The chop saw style can also be discarded, there are several minor weaknesses with the design as there are with almost all des
ign
s,
but the major flaw is that it is not designed to cut wide pieces. Because of this, when a wide piece is cut the finish is poo
r o
n both
sides of the piece. Using a very large blade would solve this problem, but this is neither practical nor economical.


The approach to the wood is what causes the finish problem. The teeth exiting the wood are up cutting, while the teeth enteri
ng
are
down cutting. As the blade finishes the cut, the teeth begin to leave the wood at increasing sharp angles. The down cutting t
eet
h are
now leaving a poor finish on the bottom face as they break through and similarly the up cutting teeth are leaving a poor fini
sh
on
the top face. This results in having both faces with a poor finish and a piece that is not presentable.


Axis Configuration

-
Radial Arm Saw Style


A radial arm saw arrangement would require two linear and two rotary axes. The two rotary axes would control mitering (shown
left) and beveling (shown centre), and the linear axes would control the cutting action (shown left) and elevation control (s
how
n
right).











The radial arm saw does not have any major design constraints that make it unsuitable for this application. There are no redu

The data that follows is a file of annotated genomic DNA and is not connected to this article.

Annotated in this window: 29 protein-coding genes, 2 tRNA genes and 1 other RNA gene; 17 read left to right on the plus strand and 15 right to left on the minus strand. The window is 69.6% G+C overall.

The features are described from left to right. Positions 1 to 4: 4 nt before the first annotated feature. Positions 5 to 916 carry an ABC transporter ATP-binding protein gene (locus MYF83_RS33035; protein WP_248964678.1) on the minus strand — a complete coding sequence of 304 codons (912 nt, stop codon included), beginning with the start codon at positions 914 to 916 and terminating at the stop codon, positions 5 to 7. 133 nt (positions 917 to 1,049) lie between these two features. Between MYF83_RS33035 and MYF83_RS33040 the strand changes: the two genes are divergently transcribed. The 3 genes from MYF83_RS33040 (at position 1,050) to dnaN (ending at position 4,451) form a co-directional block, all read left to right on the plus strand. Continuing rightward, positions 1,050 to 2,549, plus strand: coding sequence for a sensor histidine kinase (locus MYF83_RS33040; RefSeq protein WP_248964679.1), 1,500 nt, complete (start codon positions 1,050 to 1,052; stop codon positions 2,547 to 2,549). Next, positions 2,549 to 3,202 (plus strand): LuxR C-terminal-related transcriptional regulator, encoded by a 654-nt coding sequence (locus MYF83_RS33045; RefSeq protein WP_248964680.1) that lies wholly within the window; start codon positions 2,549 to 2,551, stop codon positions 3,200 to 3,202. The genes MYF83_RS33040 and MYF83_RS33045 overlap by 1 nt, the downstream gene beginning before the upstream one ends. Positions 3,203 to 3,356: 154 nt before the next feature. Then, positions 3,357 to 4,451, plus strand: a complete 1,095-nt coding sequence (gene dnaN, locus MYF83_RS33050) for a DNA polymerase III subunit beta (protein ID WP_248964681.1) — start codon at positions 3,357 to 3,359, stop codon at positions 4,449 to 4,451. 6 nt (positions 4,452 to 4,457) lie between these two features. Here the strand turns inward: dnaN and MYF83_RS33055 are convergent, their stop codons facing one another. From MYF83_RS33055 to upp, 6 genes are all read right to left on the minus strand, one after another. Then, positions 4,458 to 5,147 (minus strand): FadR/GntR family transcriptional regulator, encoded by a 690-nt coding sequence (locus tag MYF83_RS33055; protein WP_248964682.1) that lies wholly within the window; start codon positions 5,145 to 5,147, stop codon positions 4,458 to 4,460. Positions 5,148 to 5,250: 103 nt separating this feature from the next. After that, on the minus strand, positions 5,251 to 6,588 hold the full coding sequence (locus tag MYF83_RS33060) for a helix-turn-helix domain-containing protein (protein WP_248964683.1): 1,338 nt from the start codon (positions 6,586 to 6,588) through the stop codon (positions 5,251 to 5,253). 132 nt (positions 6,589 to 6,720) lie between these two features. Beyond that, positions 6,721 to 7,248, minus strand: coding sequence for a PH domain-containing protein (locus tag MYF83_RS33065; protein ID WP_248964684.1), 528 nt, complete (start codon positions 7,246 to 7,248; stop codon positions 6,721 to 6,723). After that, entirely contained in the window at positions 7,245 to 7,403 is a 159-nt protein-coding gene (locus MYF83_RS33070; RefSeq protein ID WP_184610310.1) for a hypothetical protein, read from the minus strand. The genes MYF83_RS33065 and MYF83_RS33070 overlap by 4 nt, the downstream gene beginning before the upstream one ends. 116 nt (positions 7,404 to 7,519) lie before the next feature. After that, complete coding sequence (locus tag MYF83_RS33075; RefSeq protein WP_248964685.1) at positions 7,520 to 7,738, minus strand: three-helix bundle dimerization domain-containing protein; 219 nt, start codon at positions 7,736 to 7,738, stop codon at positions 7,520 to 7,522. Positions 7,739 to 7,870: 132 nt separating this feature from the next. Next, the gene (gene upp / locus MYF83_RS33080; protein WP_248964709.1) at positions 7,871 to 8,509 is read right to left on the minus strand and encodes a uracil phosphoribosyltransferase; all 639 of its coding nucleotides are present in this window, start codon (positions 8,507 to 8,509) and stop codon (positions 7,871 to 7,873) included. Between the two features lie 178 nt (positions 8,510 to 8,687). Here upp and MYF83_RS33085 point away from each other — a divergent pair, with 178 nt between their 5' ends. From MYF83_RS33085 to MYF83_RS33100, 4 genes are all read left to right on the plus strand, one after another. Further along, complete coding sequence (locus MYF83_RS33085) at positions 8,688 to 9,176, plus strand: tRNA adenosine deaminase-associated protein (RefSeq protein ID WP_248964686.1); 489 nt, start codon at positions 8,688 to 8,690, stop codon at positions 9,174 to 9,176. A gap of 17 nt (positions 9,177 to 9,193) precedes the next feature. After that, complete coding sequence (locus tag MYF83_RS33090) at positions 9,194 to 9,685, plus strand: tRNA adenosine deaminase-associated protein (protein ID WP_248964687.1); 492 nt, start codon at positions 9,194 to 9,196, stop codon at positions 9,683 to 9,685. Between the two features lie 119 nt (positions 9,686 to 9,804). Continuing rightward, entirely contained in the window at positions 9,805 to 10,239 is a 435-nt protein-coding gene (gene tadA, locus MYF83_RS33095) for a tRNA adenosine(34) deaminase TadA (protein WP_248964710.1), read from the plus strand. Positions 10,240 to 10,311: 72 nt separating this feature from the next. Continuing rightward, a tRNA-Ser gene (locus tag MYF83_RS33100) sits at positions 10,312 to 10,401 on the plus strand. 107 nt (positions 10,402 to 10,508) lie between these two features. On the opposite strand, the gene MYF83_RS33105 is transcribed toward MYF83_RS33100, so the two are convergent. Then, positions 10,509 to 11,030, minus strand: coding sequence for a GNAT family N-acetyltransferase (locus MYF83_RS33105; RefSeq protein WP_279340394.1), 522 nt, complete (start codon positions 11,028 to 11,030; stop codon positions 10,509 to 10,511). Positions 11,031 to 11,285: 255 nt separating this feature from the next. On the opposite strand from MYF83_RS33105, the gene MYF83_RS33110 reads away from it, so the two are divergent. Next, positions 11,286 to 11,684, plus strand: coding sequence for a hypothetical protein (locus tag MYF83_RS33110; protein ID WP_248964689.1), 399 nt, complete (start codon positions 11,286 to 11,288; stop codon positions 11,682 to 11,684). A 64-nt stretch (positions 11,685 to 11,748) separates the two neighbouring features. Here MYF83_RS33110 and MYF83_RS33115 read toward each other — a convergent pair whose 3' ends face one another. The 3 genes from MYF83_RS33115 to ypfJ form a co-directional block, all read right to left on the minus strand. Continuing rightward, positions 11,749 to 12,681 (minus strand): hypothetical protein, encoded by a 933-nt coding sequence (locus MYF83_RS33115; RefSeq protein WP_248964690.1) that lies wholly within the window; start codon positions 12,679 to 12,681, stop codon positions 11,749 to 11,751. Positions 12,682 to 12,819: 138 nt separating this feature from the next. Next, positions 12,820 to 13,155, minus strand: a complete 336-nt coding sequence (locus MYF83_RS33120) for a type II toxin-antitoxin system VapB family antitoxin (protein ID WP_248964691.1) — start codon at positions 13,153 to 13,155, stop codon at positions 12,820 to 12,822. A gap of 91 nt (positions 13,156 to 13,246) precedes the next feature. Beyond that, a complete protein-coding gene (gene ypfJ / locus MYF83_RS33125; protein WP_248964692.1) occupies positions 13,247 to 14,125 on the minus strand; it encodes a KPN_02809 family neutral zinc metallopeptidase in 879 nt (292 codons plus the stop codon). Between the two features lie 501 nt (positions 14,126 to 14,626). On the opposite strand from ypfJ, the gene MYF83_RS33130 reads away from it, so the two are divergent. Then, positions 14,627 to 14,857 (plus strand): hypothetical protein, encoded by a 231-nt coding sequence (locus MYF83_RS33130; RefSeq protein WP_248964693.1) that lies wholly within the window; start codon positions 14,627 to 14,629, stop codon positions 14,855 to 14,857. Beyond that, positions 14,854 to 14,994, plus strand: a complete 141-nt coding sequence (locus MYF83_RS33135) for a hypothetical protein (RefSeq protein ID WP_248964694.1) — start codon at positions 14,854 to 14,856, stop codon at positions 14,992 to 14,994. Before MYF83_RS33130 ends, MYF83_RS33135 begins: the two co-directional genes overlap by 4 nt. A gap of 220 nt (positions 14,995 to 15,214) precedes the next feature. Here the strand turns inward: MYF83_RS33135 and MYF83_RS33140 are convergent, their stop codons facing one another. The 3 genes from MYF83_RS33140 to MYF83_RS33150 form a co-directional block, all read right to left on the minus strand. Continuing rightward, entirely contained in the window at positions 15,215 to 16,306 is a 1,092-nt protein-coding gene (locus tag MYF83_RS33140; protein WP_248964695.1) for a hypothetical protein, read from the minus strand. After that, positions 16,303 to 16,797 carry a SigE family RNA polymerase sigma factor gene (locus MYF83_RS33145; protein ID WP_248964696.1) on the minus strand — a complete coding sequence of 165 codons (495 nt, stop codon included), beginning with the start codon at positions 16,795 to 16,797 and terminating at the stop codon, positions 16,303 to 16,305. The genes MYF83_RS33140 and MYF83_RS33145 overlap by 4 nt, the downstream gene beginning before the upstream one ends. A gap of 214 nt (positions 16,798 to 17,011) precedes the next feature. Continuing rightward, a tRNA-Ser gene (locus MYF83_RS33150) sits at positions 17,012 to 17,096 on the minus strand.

nda
nt
axes, and the teeth exit the cut only on one face and at a shallow angle leaving at least one face with a good finish and the

ot
her
with a reduced chance of tear
-
out.


There are limitations that this design poses though. The width of material that can be cut by the saw is limited by the trave
l o
f the
blade. A radial arm saw can be expected to have as much as 40 inches of travel and this saw only requires around 37 inches so

th
e
limitations are not interfering with the design requirements yet. If the saw is used for wider pieces, simply changing the bl
ade

will
not be sufficient as with a chop saw, the arm would need to be designed in advance to be longer and accommodate the new width
.
This extension is outside the scope of the project, but may still be accounted for later in the design. This configuration wa
s s
elected
for it suitability to the problem and requirements.

Degree of Automation

-
Highly Automated (CNC)


With a highly automated system the bevel, miter and traverse are all automatically actuated. A cutting list can be entered in
to
the
controller and the machine needs only to be supplied with stock lumber and let run.


CNC machining is usually used with high production machines or more difficult operations such as drilling hole sets or profil
ing

faces. The strength of CNC machines is that they are automatically adjusted giving minimum down time between operations. The
additional hardware and software requirements make the design much more expensive and complex. For simpler operations, such
as this one, the speed advantage decreases and the machine is no longer economical. This control method was reject as being o
ver

designed and uneconomical.



-
Moderately Automated (PLC)


With a moderately automated machine the mitering and beveling are adjusted manually. The feed is automatic, since this is the

simplest operation, and can be done by a PLC controller. The mitering and beveling can be adjusted through electronic devices